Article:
Hardy jumped up.
“Oh, thank you, you are a good, brave woman!” he cried.
“I’m doing wrong,” said Mrs. Wertheimer. “You see I belong to the Transvaal, don’t I?”
“The loss of one prisoner won’t hurt any of you,” said Hardy, “and, besides, think of the poor girl in England.”
“That’s what has made me do it,” said his hostess, with a sudden sob. “But do tell me what you are going to do? For I don’t see how you can do anything. It must be dreadful to be in prison and have people all round to see you stay there. Won’t you tell me?”
And Hardy relented so far as to say that whatever was going to be done would be done that night.
“I shall not sleep a moment,” said Mrs. Wertheimer; “it is more exciting than the war.”
“Wait till Pretoria is besieged,” laughed Hardy. And the next moment he was sorry for having said it, and apologized. But at that time no one in the Transvaal looked upon a siege of Pretoria as within the bounds of possibility. On all hands and all around, the English were at a standstill. If Ladysmith and Kimberley still held out, it was as much as they did, and the new English general would probably land to find that they had fallen.
“I mustn’t tell my husband anything?” asked Mrs. Wertheimer, when she had explained that his joke had no point of relevance whatever.
“I don’t think he wants to know,” said Hardy. “But he will be glad to see the last of me.”
“Only under these circumstances,” replied Mrs. Wertheimer. “He likes you very much and is awfully distressed at not seeming hospitable. When the war is over you must come again and see us.”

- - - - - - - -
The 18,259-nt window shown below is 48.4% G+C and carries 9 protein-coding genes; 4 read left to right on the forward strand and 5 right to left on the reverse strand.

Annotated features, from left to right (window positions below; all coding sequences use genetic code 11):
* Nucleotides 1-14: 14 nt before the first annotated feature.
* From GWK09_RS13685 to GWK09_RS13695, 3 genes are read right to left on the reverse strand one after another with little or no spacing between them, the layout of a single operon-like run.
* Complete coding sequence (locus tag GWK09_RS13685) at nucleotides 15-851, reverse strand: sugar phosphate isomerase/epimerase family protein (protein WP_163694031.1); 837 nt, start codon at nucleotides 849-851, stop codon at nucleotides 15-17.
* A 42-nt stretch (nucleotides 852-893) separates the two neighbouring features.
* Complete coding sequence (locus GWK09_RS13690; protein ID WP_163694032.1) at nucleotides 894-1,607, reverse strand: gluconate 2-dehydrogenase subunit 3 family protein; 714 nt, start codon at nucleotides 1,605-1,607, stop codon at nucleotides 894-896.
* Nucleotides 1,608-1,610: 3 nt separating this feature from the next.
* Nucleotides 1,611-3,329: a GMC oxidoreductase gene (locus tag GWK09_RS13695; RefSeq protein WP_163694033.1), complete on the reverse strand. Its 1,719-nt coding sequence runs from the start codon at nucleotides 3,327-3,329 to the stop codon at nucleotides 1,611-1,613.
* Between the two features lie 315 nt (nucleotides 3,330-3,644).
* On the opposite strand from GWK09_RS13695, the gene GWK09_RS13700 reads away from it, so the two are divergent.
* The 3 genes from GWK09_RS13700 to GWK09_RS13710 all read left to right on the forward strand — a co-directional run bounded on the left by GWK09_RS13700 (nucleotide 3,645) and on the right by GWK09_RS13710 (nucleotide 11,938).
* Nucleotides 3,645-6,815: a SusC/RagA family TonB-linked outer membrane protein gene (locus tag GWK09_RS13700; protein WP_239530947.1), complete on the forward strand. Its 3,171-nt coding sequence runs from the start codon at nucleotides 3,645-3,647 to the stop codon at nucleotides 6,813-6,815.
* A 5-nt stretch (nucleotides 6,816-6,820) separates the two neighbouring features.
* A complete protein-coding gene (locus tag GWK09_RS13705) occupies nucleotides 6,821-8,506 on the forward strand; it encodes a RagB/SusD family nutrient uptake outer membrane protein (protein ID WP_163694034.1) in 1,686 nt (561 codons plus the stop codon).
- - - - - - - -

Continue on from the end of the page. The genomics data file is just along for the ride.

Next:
“I will,” said Hardy, “and I will bring my wife with me!”
“Of course,” cried Mrs. Wertheimer. “And now I’ll get the food packed up for you.”
“Please remember I’m not a mule,” said Hardy, laughing. “Pack just what I said, and pack it as close as you can, in two little parcels that will slip into my pockets. And now I will lie down and go to sleep.”
He went up to his bedroom and really did sleep right through lunch-time and on to four o’clock in the afternoon. Mrs. Wertheimer refused to wake him when her husband came in to lunch at half-past one.
“You went to the prison?” he asked, in the most casual way.
“And saw Captain Blake,” said his wife in an equally detached manner.
“Of course Hardy must see that nothing can be done. I do wish he would go!” said Wertheimer.
“I believe he’ll go to-night, Hermann.”
And, well as she knew her husband, she was really not sure whether he thought anything was in the wind or not. She was enlightened a little before Hermann went back to his office.
“Now understand, Addie,” he said, “you have done all you are to do now.”
“Very well. And of course I have done nothing.”
“Of course you have done nothing,” said Hermann, as he lighted a cigar.
“I shan’t be back to tea,” he said, as he went. “I have to finish my American letter. I’ll be in to supper at half-past eight.”
At tea Hardy gave Mrs. Wertheimer his letter to Da Costa at Lourenço Marques.
“Hermann sends most of his letters by the hand of any convenient friend who goes there, doesn’t he?” he asked.
“Well, I want that to go privately as soon as you feel sure I am not in Pretoria. If you don’t hear any bad news of us by to-morrow night I think it can go.”
“I will send it,” she said. “Which way are you going?”
He shrugged his shoulders.
“I’m not at all sure,” he answered. “You see the way to the Portuguese frontier will be watched when they know a prisoner has escaped. And on this side of the town we are nearest Rustenberg and the western frontier. It might be much easier to get to the northern force trying to relieve Mafeking. Or one might even go down the Vaal and creep through to the Modder. But it all depends.”
He spoke frankly and hopefully, and looked so bright and gallant in his suppressed excitement that Mrs. Wertheimer clapped her hands.